Abstract and Keywords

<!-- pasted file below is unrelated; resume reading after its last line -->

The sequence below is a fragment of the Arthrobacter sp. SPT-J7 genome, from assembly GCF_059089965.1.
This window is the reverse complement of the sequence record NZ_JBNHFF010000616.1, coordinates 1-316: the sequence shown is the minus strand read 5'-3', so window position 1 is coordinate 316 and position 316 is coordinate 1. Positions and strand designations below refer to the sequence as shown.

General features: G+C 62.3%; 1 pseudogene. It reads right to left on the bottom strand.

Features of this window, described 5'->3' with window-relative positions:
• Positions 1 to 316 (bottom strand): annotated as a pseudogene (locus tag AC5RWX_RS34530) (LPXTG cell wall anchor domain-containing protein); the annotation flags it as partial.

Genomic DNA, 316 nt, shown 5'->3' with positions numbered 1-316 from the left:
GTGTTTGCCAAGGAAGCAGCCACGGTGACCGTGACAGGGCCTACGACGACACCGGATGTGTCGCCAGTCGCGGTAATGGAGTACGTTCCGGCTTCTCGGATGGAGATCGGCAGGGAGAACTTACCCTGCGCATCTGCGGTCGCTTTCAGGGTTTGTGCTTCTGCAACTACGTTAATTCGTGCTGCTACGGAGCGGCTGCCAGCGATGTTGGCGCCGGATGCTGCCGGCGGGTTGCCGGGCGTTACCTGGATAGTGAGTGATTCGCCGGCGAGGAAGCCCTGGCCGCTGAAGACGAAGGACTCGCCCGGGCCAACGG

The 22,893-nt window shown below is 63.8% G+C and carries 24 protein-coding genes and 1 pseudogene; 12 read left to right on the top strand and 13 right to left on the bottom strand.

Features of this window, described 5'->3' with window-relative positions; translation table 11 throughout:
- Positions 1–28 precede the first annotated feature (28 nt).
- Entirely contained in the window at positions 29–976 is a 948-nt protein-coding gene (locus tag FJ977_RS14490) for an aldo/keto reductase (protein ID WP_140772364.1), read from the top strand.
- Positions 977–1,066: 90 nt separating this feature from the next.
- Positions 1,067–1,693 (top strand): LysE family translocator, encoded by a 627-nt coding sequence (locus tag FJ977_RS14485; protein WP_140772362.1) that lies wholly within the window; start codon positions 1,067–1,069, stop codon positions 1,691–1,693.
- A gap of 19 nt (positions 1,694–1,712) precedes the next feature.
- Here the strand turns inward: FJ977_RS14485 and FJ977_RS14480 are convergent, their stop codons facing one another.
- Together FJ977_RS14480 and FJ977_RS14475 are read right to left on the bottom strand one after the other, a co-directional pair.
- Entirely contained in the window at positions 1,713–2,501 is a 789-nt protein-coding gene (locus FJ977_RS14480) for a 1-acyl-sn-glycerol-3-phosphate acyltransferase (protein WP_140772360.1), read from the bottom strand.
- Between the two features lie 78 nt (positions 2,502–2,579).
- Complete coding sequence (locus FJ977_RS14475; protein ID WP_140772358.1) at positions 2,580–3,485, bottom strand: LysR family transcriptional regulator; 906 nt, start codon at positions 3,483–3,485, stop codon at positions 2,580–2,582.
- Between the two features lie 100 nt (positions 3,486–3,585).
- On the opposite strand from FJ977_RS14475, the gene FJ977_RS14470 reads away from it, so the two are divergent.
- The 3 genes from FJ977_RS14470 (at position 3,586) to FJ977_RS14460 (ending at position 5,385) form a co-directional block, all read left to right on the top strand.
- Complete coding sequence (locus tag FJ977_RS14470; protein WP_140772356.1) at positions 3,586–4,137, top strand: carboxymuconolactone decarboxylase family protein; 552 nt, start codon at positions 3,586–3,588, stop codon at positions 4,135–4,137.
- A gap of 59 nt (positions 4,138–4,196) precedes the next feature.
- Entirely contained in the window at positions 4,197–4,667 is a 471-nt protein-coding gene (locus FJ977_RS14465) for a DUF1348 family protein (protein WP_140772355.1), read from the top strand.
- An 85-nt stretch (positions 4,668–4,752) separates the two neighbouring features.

Personality disorders (PDs) are highly prevalent among those diagnosed with mood disorders. The high rate of co-occurrence raises important issues about how the assessment, clinical presentation, and treatment of mood disorders may be influenced by the presence of a PD. Rates and types of comorbidity differ by type of mood disorder. For example, there is some evidence of higher rates of PDs in those with dysthymia compared to those with major depressive disorder (MDD) only, and rates of PDs may also be higher for bipolar than unipolar mood disorders. In terms of course and severity of mood disorders, PDs are associated with greater overall symptom severity and greater frequency of mood episodes. Treatment for depression is complicated by comorbid PDs; those with PDs and depression tend to have worse treatment outcomes, longer time to remission, shorter time to relapse, and increased likelihood of relapse.
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